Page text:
Top Stories

Global Survey Finds Widespread Lack of Confidence in US Leadership

–VOA News
5 hours ago

A new survey shows a widespread lack of confidence in U.S. leadership from residents around the world, with only 31 percent approving of the job performance of American leadership, which drops it below global perceptions for both Germany and China.The new poll by Gallup, released Thursday, shows that during President Donald’s Trump second year in office, views of American leadership remained roughly the same after dropping 18 points during Trump’s first year.The report said the U.S. numbers for 2018 “suggest that the doubts sowed in Trump’s first year about U.S.

Amid urgent climate warnings, EPA gives coal a reprieve

–Associated Press
5 hours ago

WASHINGTON (AP) — Amid scientists' increasingly urgent warnings, the Trump administration ordered a sweeping about-face Wednesday on Obama-era efforts to fight climate change, easing restrictions...

Diabetes, cancer and death: These are the effects of polluted air

–CNN
5 hours ago

On Wednesday, the US Environmental Protection Agency under President Trump finalized its rollback of President Obama's signature climate policy -- the Clean Power Plan, which aimed to reduce coal-fired power plant emissions. The administration will replace the plan with the Affordable Clean Energy Rule.

Plastic in every river we tested

–Science News
20 hours ago

In spring earlier this year, we took to the UK’s rivers to investigate microplastic pollution. Each river was so different, from the Lord of the Rings-esqe River Wye which dances along the borders of Wales and England, to the River Aire in Leeds city centre, surrounded by shops and cafes. But the common thread of …

EPA fast tracking chemical reviews amid Trump deregulation push

–Houston Chronicle
20 hours ago

New chemicals coming into the marketplace are getting fast tracked for approval by the EPA, despite bipartisan reforms in 2016 designed to increase scrutiny over chemicals and reduce public health risks, according to a new report by the Environmental Defense Fund.

Trump's Biggest Move to End the ‘War on Coal’ Won't Rescue the Industry

–Bloomberg
1 day ago

(Bloomberg) -- President Donald Trump is scaling back sweeping Obama-era curbs on greenhouse gas emissions from power plants burning coal, his biggest step yet to fulfill his campaign promises to stop a “war" on the fossil fuel.Yet the Environmental Protection Agency’s rewrite of the Clean Power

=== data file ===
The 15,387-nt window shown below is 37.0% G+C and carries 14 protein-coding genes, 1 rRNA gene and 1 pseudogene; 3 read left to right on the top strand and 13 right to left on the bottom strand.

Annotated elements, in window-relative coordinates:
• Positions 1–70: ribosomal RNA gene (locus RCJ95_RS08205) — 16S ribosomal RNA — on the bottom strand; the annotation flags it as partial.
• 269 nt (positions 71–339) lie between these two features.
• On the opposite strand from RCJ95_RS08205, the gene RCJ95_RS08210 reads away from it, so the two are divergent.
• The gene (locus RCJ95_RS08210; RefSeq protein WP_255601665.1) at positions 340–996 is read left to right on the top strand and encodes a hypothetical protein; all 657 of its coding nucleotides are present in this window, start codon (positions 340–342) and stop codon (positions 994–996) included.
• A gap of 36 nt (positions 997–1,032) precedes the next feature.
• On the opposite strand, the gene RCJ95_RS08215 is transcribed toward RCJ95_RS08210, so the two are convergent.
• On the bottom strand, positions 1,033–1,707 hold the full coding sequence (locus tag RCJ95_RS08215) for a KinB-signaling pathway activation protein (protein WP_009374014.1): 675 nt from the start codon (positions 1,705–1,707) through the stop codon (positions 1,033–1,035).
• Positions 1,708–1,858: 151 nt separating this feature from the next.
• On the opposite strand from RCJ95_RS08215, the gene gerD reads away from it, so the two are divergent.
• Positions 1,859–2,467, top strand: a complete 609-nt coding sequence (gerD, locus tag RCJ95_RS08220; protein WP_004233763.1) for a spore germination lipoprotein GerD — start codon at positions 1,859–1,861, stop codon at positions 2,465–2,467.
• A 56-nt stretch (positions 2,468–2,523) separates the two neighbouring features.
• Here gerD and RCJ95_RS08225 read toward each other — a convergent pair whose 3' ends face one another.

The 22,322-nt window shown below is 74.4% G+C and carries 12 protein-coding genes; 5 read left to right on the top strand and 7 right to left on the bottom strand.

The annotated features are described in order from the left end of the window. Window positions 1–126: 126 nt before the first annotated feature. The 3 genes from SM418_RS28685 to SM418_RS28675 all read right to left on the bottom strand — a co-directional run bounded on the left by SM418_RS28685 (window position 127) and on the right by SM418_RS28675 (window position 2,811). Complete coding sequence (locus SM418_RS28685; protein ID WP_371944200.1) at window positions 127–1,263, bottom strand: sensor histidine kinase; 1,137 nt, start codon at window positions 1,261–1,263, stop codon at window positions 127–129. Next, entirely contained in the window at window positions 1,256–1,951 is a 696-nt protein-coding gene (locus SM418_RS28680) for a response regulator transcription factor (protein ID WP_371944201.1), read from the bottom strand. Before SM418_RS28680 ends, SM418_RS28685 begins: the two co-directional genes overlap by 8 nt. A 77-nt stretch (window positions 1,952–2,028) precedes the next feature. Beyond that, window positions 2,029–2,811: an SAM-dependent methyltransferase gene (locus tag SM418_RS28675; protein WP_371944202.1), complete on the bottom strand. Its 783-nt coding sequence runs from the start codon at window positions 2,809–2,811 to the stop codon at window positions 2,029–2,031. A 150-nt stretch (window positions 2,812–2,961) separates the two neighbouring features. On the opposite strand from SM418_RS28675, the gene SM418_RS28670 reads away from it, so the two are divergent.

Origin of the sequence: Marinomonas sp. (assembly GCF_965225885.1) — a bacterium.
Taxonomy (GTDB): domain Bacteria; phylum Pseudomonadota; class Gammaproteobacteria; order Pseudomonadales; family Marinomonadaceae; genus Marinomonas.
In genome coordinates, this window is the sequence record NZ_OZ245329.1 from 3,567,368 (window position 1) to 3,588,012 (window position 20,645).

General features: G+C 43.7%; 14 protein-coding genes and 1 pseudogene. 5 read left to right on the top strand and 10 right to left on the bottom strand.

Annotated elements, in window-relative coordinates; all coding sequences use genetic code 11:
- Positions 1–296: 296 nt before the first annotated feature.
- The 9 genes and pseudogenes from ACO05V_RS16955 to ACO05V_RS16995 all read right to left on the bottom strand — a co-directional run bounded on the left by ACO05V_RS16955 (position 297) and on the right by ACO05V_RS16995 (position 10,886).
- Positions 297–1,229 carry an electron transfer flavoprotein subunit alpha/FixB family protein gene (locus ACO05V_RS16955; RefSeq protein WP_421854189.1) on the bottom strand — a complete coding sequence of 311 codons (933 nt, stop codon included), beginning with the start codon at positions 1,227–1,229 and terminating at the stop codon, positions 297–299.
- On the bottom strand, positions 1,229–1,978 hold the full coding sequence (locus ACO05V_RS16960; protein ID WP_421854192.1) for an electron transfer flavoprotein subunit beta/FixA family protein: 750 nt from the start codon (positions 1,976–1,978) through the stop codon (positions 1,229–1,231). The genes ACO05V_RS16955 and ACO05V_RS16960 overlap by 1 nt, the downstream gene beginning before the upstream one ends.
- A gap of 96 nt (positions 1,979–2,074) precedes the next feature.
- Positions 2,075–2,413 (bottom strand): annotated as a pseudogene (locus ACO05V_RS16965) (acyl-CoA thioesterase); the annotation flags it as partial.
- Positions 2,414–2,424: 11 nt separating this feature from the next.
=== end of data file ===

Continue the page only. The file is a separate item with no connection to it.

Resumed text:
Boaty McBoatface makes major climate change discovery

–NY Post
1 day ago

Boaty McBoatface has made more of a name for itself. In its maiden mission, the yellow submarine aboard the research vessel RRS Sir David Attenborough made a major discovery about how climate chang…

The World Will Get Half Its Power From Wind and Solar by 2050

–Bloomberg
1 day ago

(Bloomberg) -- Nearly half the world’s electricity will come from renewable energy by 2050 as costs of wind, solar and battery storage continue to plummet.That titanic shift over the next three decades will come as electricity demand increases 62% and investors pump $13.3 trillion into new projects,

Photo of sled dogs walking through water shows reality of Greenland’s melting ice sheet

–Fox News
1 day ago

Steffen Olsen, a scientist with the Danish Meteorological Institute, was on a routine mission in northwest Greenland to retrieve oceanographic and weather monitoring tools placed by his colleagues on sea ice when he ran into a problem. He couldn't see them -- the usually flat white sea ice was covered in water, the result of flooding from Greenland's ice sheet, the second largest on the planet.

Arctic sea ice loss affects the jet stream

–Physics World
3 days ago

The jet stream affects northern hemisphere climates. And global warming affects the behaviour of the jet stream. Prepare for yet more extremes of seasonal weather

BP Warns Of An Unsustainable Path

–Forbes
3 days ago

BP's latest Statistical Review struck a somber tone, with the company warning that the world is on an unsustainable path.

Conflict and Climate Change Drive Global Hunger

–VOA News
4 days ago